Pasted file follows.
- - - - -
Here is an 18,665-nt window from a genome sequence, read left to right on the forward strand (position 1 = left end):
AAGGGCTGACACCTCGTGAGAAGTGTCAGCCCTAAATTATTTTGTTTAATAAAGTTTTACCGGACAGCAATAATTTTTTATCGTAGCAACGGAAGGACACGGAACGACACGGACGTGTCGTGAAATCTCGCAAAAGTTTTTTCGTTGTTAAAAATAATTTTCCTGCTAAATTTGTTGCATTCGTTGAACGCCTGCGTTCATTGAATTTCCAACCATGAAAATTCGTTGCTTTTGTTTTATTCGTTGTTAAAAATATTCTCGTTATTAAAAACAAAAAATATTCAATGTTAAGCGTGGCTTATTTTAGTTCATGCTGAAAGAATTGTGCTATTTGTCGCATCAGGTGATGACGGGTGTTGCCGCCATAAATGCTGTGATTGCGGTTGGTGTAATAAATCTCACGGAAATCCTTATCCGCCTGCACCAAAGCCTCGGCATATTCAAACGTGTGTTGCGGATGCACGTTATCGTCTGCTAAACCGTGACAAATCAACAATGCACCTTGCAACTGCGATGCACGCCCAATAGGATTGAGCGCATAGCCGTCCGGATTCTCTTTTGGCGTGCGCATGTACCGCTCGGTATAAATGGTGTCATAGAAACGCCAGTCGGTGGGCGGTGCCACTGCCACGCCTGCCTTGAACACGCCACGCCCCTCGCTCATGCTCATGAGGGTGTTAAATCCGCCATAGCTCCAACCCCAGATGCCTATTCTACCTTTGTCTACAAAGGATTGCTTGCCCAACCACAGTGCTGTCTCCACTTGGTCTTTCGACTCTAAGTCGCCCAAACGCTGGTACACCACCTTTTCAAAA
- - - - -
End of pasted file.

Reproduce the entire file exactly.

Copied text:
Here is an 18,665-nt window from a genome sequence, read left to right on the forward strand (position 1 = left end):
AAGGGCTGACACCTCGTGAGAAGTGTCAGCCCTAAATTATTTTGTTTAATAAAGTTTTACCGGACAGCAATAATTTTTTATCGTAGCAACGGAAGGACACGGAACGACACGGACGTGTCGTGAAATCTCGCAAAAGTTTTTTCGTTGTTAAAAATAATTTTCCTGCTAAATTTGTTGCATTCGTTGAACGCCTGCGTTCATTGAATTTCCAACCATGAAAATTCGTTGCTTTTGTTTTATTCGTTGTTAAAAATATTCTCGTTATTAAAAACAAAAAATATTCAATGTTAAGCGTGGCTTATTTTAGTTCATGCTGAAAGAATTGTGCTATTTGTCGCATCAGGTGATGACGGGTGTTGCCGCCATAAATGCTGTGATTGCGGTTGGTGTAATAAATCTCACGGAAATCCTTATCCGCCTGCACCAAAGCCTCGGCATATTCAAACGTGTGTTGCGGATGCACGTTATCGTCTGCTAAACCGTGACAAATCAACAATGCACCTTGCAACTGCGATGCACGCCCAATAGGATTGAGCGCATAGCCGTCCGGATTCTCTTTTGGCGTGCGCATGTACCGCTCGGTATAAATGGTGTCATAGAAACGCCAGTCGGTGGGCGGTGCCACTGCCACGCCTGCCTTGAACACGCCACGCCCCTCGCTCATGCTCATGAGGGTGTTAAATCCGCCATAGCTCCAACCCCAGATGCCTATTCTACCTTTGTCTACAAAGGATTGCTTGCCCAACCACAGTGCTGTCTCCACTTGGTCTTTCGACTCTAAGTCGCCCAAACGCTGGTACACCACCTTTTCAAAA